2 jabs and a blood test

My vaccination card, lidocaine cream and headphones

Its clear 2021, is going to be the year of 2 covid19 jabs and a blood test. 2 more jabs that I would expect and 3 more than I would actually like. Certainly not a good year for me, someone with a extreme needlephobia.

The one thing which clearly has changed is using lidocaine cream. Its a real game changer for myself. I’m not saying it makes things easier but the instant pain of the prick is less intense, making it less likely for me to react.

1 jab to go…!

My Trypanophobia and my first Covid19 vaccine

My vaccination card, lidocaine cream and headphones

I got my first Covid19 vaccine shot today.

I wrote about this in my last blog because I wanted to provide some helpful support for people who have trypanophobia/needlephobia. Here is how my day went today.

Feel free to skip to the vaccine centre part by the way

Setting things off in the right way

I packed my bag yesterday night and booked myself a early massage to get into the right frame of mind.

Today I spent most of the night not dreaming which is odd because I usually dream a lot since I started gong to bed later. My Oura ring said 77/100 and Sleep as Android said 92% shut eye. Although to be fair I did go to bed early (12:20am) and wake up early (8:50am). After the hot oil massage at Manchester massage (don’t judge me, it relaxes me and its just a massage, not what you are thinking) I went for breakfast at Ezra & Gil outdoor (it didn’t rain which was great). I applied the Anbesol to my left arm in the toilet and then I walked up to Sports city (Manchester City’s stadium where the vaccination centre is. I was running a late, so walked very quickly building up quite a sweat with my winter coat on.

The Vaccine centre

After finding the centre which is in the tennis centre I entered the reception space had to clean my hands, change my mask to a standard issue surgical mask. This was a pain as I hadn’t wore one in the pandemic and found them awkward. This didn’t really help the levels of anxiety to be fair.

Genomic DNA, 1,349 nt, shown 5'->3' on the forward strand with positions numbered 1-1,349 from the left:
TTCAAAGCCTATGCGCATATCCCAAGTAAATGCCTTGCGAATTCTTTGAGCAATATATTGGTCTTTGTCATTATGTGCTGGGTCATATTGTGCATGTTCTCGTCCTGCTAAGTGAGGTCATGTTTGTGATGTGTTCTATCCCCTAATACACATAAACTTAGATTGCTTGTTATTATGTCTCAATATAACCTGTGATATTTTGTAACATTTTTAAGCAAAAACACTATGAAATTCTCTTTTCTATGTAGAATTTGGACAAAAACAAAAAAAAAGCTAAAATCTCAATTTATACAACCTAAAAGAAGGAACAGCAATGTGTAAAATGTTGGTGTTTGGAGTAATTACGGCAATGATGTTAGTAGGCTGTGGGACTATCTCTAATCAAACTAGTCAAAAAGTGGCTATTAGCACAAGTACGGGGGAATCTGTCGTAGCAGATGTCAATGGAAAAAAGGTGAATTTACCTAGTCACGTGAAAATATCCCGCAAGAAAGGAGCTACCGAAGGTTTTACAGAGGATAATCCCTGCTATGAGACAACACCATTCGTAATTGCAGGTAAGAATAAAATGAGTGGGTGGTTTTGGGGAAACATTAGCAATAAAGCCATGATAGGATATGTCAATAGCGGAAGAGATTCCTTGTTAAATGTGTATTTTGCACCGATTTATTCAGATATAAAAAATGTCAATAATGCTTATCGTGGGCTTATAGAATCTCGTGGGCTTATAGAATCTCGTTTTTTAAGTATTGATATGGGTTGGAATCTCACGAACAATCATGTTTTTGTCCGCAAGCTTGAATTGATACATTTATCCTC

When it came to giving my information and checking I am who I say I was, I told them about the allergies and also my trypanophobia. This is when things massively changed. The man asked me some questions and asked if it had taken a lot to come forward to this point. I said very much yes, giving a summary of my experiences with injections. He jumped up and said he will happily fast track me through the lines to make sure I get my injection rather than let the time build the fear in my mind and I get up and leave. I was shocked but knew this the right thing to do. As trying to block out what was happening around me would become increasingly difficult, even if you can’t actually see whats happening. Fear does a great job of clouding the mind.

The actual moment (Trigger warning for my fellow needlephobic)

The man stayed with me all the way through another ask of my details, another clean and I remembered I need to apply another lot layer of Anbesol to my arm. So we stopped while I did that. Next stop was straight into a booth. He handed me off to the staff and I sat in a chair talking with a nurse who did one more check (they did offer if I wanted to lie down on a bed too). I don’t think I thanked him because the adrenaline was going, but he explained my fear and disappeared.

Sat in the chair, 3 people (2 women and another man) were in the booth explained to me what was going to happen. One sat in front of the computer screen and asked my details. The other woman stood in front of me and asked which arm and explained when I can put my headphones on. She explained the vaccine and needle will come in from the left side and I will never see it unless I look over. It will be given to me by the man. Once I removed my shirt, I put my headphones on and the woman stood in front of me distracted me by gesturing to focus on her and not look around. She could see I was trying to tune out but there wasn’t quite enough time.

I did feel the needle in my arm but the distraction of the nurse gesturing, the soothing sounds of Tears (Protoculture remix) by Dakota running through my head and likely the Anbesol. I had no idea how deep it was or anything, I didn’t count the seconds but it was over before the beat started (so roughly 1 minute). It was quick not painless but manageable for me. I thought a lot about the holiday I already booked and being able to go see my parents soon. I never once saw the needle or anything medical, except the bed. This includes those yellow used needles bin, which usually freaks me out massively.

Afterwards

Afterwards I was given a tissue to wipe my hands is they were sweaty (which they certainly was but I didn’t notice till they passed it to me). Afterwards they gave me water, chatted for a while, explaining some of my previous experiences (even they were shocked by one of them) and then one of the women took me outside for fresh air. We stood outside for about 5mins before I made my way home.

On the way home via Asda to use the toilet and pick up a few things. On the walk home, I had to stop for a short while and have a quick cry (i’m not going to lie). The tension was too much and finally the feelings came out.